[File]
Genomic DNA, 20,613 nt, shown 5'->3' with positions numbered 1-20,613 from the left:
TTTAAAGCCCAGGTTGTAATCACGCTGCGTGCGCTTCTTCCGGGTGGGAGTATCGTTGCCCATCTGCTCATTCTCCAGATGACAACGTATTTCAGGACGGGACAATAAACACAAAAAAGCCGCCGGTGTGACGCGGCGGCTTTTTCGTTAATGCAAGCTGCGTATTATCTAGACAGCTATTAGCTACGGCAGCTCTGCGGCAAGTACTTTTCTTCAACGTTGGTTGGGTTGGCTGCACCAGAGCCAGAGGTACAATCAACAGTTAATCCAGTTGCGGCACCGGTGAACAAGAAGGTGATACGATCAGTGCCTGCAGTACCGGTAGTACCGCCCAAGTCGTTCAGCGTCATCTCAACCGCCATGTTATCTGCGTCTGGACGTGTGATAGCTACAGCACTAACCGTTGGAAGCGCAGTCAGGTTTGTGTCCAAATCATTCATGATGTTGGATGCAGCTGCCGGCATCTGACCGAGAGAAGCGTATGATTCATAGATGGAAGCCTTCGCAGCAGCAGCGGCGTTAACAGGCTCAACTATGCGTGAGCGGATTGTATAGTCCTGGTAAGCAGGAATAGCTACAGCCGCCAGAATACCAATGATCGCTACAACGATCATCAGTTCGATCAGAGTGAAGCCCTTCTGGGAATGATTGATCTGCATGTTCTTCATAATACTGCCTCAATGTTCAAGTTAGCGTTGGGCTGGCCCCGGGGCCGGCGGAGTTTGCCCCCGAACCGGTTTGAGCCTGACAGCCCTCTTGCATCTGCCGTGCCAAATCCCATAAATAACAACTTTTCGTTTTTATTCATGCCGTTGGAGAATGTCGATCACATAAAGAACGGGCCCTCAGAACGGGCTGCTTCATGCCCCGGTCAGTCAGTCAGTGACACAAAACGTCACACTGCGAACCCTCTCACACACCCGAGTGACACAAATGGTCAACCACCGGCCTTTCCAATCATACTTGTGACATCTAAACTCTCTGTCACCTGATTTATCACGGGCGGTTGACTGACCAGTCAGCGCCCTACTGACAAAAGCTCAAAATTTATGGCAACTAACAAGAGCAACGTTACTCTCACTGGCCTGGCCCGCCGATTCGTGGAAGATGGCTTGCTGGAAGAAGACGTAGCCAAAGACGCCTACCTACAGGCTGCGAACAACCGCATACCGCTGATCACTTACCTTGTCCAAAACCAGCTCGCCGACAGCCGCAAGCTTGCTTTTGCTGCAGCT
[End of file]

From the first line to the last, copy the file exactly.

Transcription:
Genomic DNA, 20,613 nt, shown 5'->3' with positions numbered 1-20,613 from the left:
TTTAAAGCCCAGGTTGTAATCACGCTGCGTGCGCTTCTTCCGGGTGGGAGTATCGTTGCCCATCTGCTCATTCTCCAGATGACAACGTATTTCAGGACGGGACAATAAACACAAAAAAGCCGCCGGTGTGACGCGGCGGCTTTTTCGTTAATGCAAGCTGCGTATTATCTAGACAGCTATTAGCTACGGCAGCTCTGCGGCAAGTACTTTTCTTCAACGTTGGTTGGGTTGGCTGCACCAGAGCCAGAGGTACAATCAACAGTTAATCCAGTTGCGGCACCGGTGAACAAGAAGGTGATACGATCAGTGCCTGCAGTACCGGTAGTACCGCCCAAGTCGTTCAGCGTCATCTCAACCGCCATGTTATCTGCGTCTGGACGTGTGATAGCTACAGCACTAACCGTTGGAAGCGCAGTCAGGTTTGTGTCCAAATCATTCATGATGTTGGATGCAGCTGCCGGCATCTGACCGAGAGAAGCGTATGATTCATAGATGGAAGCCTTCGCAGCAGCAGCGGCGTTAACAGGCTCAACTATGCGTGAGCGGATTGTATAGTCCTGGTAAGCAGGAATAGCTACAGCCGCCAGAATACCAATGATCGCTACAACGATCATCAGTTCGATCAGAGTGAAGCCCTTCTGGGAATGATTGATCTGCATGTTCTTCATAATACTGCCTCAATGTTCAAGTTAGCGTTGGGCTGGCCCCGGGGCCGGCGGAGTTTGCCCCCGAACCGGTTTGAGCCTGACAGCCCTCTTGCATCTGCCGTGCCAAATCCCATAAATAACAACTTTTCGTTTTTATTCATGCCGTTGGAGAATGTCGATCACATAAAGAACGGGCCCTCAGAACGGGCTGCTTCATGCCCCGGTCAGTCAGTCAGTGACACAAAACGTCACACTGCGAACCCTCTCACACACCCGAGTGACACAAATGGTCAACCACCGGCCTTTCCAATCATACTTGTGACATCTAAACTCTCTGTCACCTGATTTATCACGGGCGGTTGACTGACCAGTCAGCGCCCTACTGACAAAAGCTCAAAATTTATGGCAACTAACAAGAGCAACGTTACTCTCACTGGCCTGGCCCGCCGATTCGTGGAAGATGGCTTGCTGGAAGAAGACGTAGCCAAAGACGCCTACCTACAGGCTGCGAACAACCGCATACCGCTGATCACTTACCTTGTCCAAAACCAGCTCGCCGACAGCCGCAAGCTTGCTTTTGCTGCAGCT